Former CEO Dennis Kozlowski and a second executive were convicted today of looting the company of more than $600 million in corporate bonuses and loans.

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NEW YORK *#8212; Former CEO Dennis Kozlowski and a second executive were convicted today of looting the industrial products and services company Tyco International of more than $600 million in corporate bonuses and loans.

A state court jury deliberated 11 days before returning the verdict in the second prosecution of Kozlowski, 58, and Mark H. Swartz, 44, the conglomerate’s former finance chief. Both were convicted of grand larceny, falsifying business records and other charges.

The verdict came after a four-month trial in Manhattan state Supreme Court. The grand larceny conviction alone carries a penalty of up to 25 years in prison.

The pair had testified they were unaware of any wrongdoing when they accepted the money and loans.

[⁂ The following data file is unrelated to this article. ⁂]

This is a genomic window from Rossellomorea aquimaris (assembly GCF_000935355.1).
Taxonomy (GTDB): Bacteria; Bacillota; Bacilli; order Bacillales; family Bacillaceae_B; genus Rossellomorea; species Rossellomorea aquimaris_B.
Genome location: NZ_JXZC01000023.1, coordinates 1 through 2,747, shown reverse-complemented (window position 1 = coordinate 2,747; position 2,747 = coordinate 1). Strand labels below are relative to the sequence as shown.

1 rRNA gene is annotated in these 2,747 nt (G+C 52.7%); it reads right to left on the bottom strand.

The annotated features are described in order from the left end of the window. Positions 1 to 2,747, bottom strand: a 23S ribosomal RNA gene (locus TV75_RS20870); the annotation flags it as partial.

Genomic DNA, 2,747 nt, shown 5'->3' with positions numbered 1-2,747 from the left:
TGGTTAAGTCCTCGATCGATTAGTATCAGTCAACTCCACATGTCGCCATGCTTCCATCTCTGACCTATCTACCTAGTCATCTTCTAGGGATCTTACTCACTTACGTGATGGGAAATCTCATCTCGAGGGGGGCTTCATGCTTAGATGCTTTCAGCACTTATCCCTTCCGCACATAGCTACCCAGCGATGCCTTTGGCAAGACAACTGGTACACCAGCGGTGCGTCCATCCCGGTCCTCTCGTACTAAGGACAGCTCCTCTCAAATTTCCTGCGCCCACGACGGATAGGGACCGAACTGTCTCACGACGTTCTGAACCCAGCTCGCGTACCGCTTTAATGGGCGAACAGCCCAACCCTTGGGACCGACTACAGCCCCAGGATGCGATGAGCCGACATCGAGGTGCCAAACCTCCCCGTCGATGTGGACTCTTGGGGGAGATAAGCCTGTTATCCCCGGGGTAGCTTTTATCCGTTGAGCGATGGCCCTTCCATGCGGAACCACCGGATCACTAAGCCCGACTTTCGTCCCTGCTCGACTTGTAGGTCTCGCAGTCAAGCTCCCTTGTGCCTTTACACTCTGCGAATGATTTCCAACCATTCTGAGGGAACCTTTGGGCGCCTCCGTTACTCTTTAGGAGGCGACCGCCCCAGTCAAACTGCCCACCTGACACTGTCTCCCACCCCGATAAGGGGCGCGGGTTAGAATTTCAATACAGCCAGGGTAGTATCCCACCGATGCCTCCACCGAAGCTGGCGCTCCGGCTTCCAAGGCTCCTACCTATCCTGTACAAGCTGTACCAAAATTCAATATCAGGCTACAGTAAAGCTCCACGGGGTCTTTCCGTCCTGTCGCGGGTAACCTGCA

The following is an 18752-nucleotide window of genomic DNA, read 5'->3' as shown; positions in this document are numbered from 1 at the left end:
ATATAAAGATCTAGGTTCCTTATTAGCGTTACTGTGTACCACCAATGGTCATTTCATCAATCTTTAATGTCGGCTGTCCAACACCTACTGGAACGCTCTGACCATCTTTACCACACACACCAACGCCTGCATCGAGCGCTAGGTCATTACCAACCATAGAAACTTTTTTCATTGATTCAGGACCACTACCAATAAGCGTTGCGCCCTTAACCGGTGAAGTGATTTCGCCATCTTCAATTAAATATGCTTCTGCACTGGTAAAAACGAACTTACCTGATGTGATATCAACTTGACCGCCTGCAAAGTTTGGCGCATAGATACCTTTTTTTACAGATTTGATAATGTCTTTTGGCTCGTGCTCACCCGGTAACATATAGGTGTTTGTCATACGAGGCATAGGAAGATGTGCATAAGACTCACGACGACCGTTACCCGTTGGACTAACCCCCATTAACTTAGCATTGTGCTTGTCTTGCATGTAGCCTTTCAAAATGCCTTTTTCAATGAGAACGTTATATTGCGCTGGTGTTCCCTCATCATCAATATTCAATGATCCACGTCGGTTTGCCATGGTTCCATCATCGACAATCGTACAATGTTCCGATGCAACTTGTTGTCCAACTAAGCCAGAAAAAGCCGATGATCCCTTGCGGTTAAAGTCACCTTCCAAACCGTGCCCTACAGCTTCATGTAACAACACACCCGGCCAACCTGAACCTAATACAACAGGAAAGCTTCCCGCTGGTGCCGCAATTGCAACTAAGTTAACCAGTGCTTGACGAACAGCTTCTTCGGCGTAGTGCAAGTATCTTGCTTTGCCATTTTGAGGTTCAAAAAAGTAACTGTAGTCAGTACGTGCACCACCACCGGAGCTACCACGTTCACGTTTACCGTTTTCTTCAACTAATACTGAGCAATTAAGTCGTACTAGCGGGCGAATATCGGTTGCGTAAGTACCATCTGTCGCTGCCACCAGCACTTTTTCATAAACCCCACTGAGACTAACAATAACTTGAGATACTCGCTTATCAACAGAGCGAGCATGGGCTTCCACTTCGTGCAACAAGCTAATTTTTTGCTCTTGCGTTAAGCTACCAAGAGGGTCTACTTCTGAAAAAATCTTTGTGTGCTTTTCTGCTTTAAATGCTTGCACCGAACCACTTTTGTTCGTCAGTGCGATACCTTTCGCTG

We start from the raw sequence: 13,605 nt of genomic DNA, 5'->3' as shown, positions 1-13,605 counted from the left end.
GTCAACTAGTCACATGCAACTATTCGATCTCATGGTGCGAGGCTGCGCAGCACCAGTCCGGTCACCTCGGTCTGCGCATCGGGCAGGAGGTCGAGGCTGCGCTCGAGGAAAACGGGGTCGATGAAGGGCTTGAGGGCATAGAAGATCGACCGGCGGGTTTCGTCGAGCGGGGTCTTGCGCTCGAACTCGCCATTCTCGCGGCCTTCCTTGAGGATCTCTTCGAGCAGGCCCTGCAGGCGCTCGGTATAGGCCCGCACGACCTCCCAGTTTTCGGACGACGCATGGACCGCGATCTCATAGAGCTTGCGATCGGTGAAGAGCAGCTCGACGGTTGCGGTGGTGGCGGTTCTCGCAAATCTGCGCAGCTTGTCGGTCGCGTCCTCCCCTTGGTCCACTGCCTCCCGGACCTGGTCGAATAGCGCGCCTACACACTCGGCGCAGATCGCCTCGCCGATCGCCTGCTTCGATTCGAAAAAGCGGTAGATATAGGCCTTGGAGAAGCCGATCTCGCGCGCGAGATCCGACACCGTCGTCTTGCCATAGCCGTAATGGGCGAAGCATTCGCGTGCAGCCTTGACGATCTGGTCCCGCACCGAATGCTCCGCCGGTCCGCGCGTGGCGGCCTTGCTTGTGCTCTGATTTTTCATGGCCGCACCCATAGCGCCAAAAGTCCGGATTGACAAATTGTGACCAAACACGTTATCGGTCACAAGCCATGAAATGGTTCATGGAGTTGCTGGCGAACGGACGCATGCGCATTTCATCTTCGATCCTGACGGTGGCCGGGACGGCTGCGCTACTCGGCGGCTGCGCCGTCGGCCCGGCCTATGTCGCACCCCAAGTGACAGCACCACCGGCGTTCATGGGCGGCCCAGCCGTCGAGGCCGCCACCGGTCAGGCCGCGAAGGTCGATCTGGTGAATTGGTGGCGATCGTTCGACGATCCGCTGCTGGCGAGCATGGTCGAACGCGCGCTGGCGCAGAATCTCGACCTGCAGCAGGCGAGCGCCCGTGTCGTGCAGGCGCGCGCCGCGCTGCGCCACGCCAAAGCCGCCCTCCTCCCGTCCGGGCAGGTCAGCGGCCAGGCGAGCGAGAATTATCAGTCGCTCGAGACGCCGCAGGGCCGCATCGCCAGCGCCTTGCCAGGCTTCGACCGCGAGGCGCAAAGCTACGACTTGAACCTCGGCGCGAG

Kozlowski and Swartz join a string of executives convicted in recent years in high-profile corporate wrongdoing cases, among them former WorldCom CEO Bernard Ebbers and Adelphia Communications Corp. founder John Rigas and his son, Timothy.

Richard Scrushy, founder and former chief executive at HealthSouth Corp., is on trial on fraud charges and awaiting a jury verdict in federal court in Birmingham, Ala. And former Enron Corp. executives Kenneth Lay and Jeffrey Skilling are scheduled to go on trial early next year.

The first trial of the former Tyco executives ended in an April 2004 mistrial because a juror, identified by a newspaper as a holdout for acquittal, received a menacing telephone call and letter.

In the retrial, jurors had indicated in a note to the judge after five days of deliberations that they had reached verdicts on an unspecified number of the 31 charges but were undecided on the others.

The defendants were accused of enriching themselves by nearly $600 million by taking unauthorized pay and bonuses, abusing loan programs and selling their company stock at inflated prices after lying about Tyco’s finances.